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Sep 3, 2009 10:02 AM

Tuscany & Umbria Trip

My wife and I are spending 2 nights each in Tuscany and Umbria in early October en route from Bologna to Rome. I have booked hotels in Siena (Palazzo Ravizza) and Perugia (Brufani Palace) to serve as our home bases from which to explore surrounding the area and towns (not to mention those cities themselves). I like the idea of having a city to come back to in the evenings for dinner and passeggiatta versus having to negotiate dark country roads to find dinner somewhere if we were staying in a remote locale in the countryside. But I'm beginning to have second thoughts after reading some of the posts about some of the small, beautiful hotels in places like Radda, Pienza and Orvieto - you seem to have the advantage of staying in charming, less touristy venues but with more than enough local dining options and evening activity. I would appreciate opinions on the subject of citta versus cittadini and any further recs on where to stay in the latter.

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  1. I spent 3 weeks in Umbria last year, and did just the exact opposite of what you are planning. A group of us rented an agriturismo in Bastardo (gotta love that name). Days were spent either just lounging at the estate (surrounded by vineyards, olive groves, and the amazing pool!), or trips to big towns. We were so close to Montefalco that i have developed an intense liking for Sagrantino and other Umbrian reds. We went all over - Spoleto, Spello, Foligno, Perugia, Assisi, Orvieto, Deruta. On nights when we decided to be in town, we did the whole passeggiatta, aperitivo, dinner thing, and then headed back home. Driving at night was never an issue, as long as you have a trusty GPS, and of course, responsible driver. The only scary route, which we didn't do at night, was Orvieto. The road is treacherous!

    My best meal there (3x actually) was at a b&b called Locanda Rovicciano in Castel Ritaldi. It was a recommendation from other friends, and everything was so wonderful. Chef Andrea worked for Jaime Oliver and other big Italian chefs. His wife runs the front of the house, and we even got a grand tour from the chef.

    1. Don't know where to start. I guess we've been visiting Umbria almost yearly for ten years. Always stay with Mauro and Silvana at Le Case Gialle, a couple of km from Gualdo Cateno and a few miles west of Bevagna. They are gracious refugees from the Milano ad world and have four or five little cottages. (They will rent for less than a week, too.) The NY Herald Trib and a loaf of hot bread at your door every morning.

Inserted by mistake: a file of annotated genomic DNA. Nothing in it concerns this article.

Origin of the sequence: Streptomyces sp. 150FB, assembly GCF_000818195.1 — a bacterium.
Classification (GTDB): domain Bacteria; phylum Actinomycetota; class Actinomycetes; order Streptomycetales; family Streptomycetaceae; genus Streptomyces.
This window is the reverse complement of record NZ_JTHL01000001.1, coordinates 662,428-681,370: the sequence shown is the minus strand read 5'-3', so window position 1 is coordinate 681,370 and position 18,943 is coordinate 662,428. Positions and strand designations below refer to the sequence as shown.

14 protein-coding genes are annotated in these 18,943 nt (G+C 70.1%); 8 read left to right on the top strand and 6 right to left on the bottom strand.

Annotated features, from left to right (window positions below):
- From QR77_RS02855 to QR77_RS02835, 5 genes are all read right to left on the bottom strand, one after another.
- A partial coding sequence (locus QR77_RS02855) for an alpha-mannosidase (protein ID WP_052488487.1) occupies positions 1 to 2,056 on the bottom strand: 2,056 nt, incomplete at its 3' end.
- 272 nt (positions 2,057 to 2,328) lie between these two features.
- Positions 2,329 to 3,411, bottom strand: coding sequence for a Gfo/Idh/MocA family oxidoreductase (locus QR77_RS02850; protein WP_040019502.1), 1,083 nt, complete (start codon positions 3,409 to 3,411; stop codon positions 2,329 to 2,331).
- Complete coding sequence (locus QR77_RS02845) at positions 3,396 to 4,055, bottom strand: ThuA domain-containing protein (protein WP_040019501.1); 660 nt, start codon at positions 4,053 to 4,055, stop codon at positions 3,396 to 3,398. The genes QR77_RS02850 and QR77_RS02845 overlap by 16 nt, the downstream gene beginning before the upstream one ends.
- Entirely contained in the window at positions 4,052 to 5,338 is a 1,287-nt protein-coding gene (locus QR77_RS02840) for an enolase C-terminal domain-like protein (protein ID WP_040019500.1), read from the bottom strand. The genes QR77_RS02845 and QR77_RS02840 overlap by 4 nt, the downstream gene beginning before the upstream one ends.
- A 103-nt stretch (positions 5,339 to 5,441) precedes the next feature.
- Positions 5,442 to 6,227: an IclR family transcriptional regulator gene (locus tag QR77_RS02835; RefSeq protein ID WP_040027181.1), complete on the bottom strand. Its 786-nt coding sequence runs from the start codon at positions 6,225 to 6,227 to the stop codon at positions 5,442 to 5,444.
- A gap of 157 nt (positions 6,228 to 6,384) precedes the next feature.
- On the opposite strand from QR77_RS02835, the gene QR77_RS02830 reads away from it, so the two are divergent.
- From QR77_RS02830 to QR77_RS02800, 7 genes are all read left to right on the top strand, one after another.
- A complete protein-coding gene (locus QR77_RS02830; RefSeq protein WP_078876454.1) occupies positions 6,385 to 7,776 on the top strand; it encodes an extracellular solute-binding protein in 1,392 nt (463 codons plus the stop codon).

They are within an hour from Bevagna, Spello, Trevi, Assisi, Montefalco and Perugia. Let me know if you need dining venues in the area.

      BTW, on the SlowTrav website there is an invaluable set of directions for driving to a parking garage in Perugia that is at the base of the set of escalators leading to centro. Otherwise, I find driving in that city challenging.

      1. I haven't visited Siena or Perugia so I can't compare those cities. I will say that this past spring I spent 3 nights in Spello and 2 in Orvieto and I wouldn't change a thing - except to stay longer in both places!!

        Spello is a sweet little hilltown with just a handful of camera-totin' tourists. Wonderful restaurants in the town, plus there are so many options just a short drive away - Montefalco (great wine), Assisi, Bevagna, Spoleto, Trevi (great olive oil). Don't worry too much about the driving - it's easy driving as each town sits right along the highway.

        Orvieto is a beautiful hilltown with gorgeous views and very good restaurants.

        1. Thanks for your thoughts. I have since cancelled our hotel reservation in Perugia in favor of Palazzo Bocci in Spello. Decided to keep the reservation at Palazzo Ravissa though, as we'll probably spend at least a full day in Siena proper. We leave 3 weeks from today and after perusing all the great restaurant recs on the site for both areas my gastro juices are already in full flow mode. Amazing what the internet has done in terms of travel info versus the sterile and often dated recs we were once limited to in the traditional guidebooks.

          2 Replies
          1. re: hobbyshop

            Great choice on Spello. It is such a lovely town.

            1. re: hobbyshop

              At the very top of Spello is La Bastiglia, a hotel with great views and an adventurous kitchen. Highly recommended.

              If you visit Montefalco (Sagrantino country) you should stop in at the little enoteca in the town center. Downstairs is a wonderful little restaurant featuring only local foods. A family place to be enjoyed.

              In Foligno, nearby, one should go to Il Becco Felicio. Park at the train station and ask anyone for directions. Salvatore's place is a local institution. No wall is without grafitti, the food is from his farm and he will make you his friend.

              In Bevagna try Enoteca Piazza Onofri right in the center of town. Good local food and wine. Sometimes boistrous in the late evening.

              A km or so south of Trevi is Taverna del Pescatore. Lunch under the big tent alongside the little river is a real treat. Its on the right if going south, but pay attention since there is one small sign only.